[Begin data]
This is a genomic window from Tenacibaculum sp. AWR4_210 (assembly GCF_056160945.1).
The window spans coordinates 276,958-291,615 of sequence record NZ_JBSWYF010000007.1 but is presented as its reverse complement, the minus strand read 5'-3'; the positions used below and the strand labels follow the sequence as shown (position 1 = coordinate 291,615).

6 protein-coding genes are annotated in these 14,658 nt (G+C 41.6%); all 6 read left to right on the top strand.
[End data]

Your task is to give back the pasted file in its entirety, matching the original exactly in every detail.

This is a genomic window from Tenacibaculum sp. AWR4_210 (assembly GCF_056160945.1).
The window spans coordinates 276,958-291,615 of sequence record NZ_JBSWYF010000007.1 but is presented as its reverse complement, the minus strand read 5'-3'; the positions used below and the strand labels follow the sequence as shown (position 1 = coordinate 291,615).

6 protein-coding genes are annotated in these 14,658 nt (G+C 41.6%); all 6 read left to right on the top strand.